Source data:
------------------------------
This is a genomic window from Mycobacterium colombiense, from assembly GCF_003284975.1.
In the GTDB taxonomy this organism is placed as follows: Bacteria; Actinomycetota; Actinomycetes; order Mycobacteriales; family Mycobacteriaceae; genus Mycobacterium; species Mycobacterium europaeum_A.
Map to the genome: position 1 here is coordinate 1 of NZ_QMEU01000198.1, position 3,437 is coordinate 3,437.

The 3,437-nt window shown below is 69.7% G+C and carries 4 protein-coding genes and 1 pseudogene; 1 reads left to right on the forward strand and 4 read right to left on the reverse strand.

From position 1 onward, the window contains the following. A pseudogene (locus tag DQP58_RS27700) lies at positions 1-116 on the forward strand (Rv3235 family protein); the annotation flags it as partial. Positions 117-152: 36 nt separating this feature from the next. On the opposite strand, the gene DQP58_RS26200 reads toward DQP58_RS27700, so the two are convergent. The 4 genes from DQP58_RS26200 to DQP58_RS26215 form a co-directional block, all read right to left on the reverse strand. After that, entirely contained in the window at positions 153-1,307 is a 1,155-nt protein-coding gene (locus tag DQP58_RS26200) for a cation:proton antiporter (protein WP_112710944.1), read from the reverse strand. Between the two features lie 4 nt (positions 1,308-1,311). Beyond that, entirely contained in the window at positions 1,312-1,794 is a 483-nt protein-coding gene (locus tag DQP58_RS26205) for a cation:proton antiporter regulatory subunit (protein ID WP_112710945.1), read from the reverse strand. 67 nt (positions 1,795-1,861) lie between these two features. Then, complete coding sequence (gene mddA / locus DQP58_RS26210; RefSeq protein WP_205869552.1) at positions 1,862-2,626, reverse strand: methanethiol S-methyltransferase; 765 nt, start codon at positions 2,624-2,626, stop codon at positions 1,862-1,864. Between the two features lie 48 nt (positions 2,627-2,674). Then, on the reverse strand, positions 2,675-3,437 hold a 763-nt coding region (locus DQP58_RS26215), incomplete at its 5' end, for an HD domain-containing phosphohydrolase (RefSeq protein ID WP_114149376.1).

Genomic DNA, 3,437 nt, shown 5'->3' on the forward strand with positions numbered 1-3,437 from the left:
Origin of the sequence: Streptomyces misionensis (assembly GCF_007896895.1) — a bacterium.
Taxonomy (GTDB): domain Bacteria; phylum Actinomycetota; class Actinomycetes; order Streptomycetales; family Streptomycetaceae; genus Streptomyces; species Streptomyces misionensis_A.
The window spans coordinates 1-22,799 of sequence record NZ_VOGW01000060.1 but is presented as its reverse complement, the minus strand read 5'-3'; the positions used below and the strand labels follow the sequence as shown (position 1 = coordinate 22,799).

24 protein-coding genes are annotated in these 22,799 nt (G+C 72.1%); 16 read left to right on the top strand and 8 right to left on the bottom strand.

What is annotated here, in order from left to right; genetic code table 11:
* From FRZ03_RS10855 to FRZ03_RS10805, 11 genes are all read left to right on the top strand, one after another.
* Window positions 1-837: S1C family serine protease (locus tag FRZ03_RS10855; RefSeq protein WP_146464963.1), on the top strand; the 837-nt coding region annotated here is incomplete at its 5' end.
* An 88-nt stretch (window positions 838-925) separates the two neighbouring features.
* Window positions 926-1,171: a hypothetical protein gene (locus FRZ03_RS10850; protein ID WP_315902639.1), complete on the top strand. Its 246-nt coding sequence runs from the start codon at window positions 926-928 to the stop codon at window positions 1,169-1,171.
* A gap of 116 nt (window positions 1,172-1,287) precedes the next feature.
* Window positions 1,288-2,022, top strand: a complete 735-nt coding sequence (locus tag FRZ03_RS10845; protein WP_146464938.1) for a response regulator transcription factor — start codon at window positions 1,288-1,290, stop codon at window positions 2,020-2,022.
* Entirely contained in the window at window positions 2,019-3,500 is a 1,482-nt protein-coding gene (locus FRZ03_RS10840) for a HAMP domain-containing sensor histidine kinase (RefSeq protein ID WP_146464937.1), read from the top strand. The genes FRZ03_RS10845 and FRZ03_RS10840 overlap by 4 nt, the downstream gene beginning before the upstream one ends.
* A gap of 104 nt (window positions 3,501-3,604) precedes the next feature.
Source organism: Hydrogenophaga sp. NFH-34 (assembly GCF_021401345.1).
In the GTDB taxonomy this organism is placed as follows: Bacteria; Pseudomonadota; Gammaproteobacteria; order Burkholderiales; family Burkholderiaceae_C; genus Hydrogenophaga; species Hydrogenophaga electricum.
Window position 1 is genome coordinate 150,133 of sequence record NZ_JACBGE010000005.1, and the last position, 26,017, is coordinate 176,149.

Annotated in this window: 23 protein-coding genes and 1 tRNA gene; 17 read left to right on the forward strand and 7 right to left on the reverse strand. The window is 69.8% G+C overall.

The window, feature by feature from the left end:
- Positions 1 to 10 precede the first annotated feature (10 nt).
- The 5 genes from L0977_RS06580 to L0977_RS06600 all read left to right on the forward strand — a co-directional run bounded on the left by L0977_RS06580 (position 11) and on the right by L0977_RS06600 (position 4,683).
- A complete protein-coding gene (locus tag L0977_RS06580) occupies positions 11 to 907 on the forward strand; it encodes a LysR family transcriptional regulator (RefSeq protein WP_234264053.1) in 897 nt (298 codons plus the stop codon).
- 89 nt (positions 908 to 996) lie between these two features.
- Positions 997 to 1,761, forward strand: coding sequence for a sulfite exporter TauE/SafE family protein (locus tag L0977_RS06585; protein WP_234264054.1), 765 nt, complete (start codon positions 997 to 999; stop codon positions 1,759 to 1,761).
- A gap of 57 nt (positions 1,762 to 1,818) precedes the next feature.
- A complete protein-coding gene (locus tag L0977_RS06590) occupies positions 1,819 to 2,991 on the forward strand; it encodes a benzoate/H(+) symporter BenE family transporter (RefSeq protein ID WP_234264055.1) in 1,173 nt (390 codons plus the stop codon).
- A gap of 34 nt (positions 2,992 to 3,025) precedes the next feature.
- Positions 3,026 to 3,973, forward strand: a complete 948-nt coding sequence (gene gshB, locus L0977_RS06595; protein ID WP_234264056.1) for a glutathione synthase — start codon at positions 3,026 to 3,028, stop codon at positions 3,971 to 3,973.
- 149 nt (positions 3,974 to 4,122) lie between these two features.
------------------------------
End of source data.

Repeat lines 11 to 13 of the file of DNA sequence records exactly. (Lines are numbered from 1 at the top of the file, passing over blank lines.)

What is annotated here, in order from left to right; genetic code table 11:
* From FRZ03_RS10855 to FRZ03_RS10805, 11 genes are all read left to right on the top strand, one after another.
* Window positions 1-837: S1C family serine protease (locus tag FRZ03_RS10855; RefSeq protein WP_146464963.1), on the top strand; the 837-nt coding region annotated here is incomplete at its 5' end.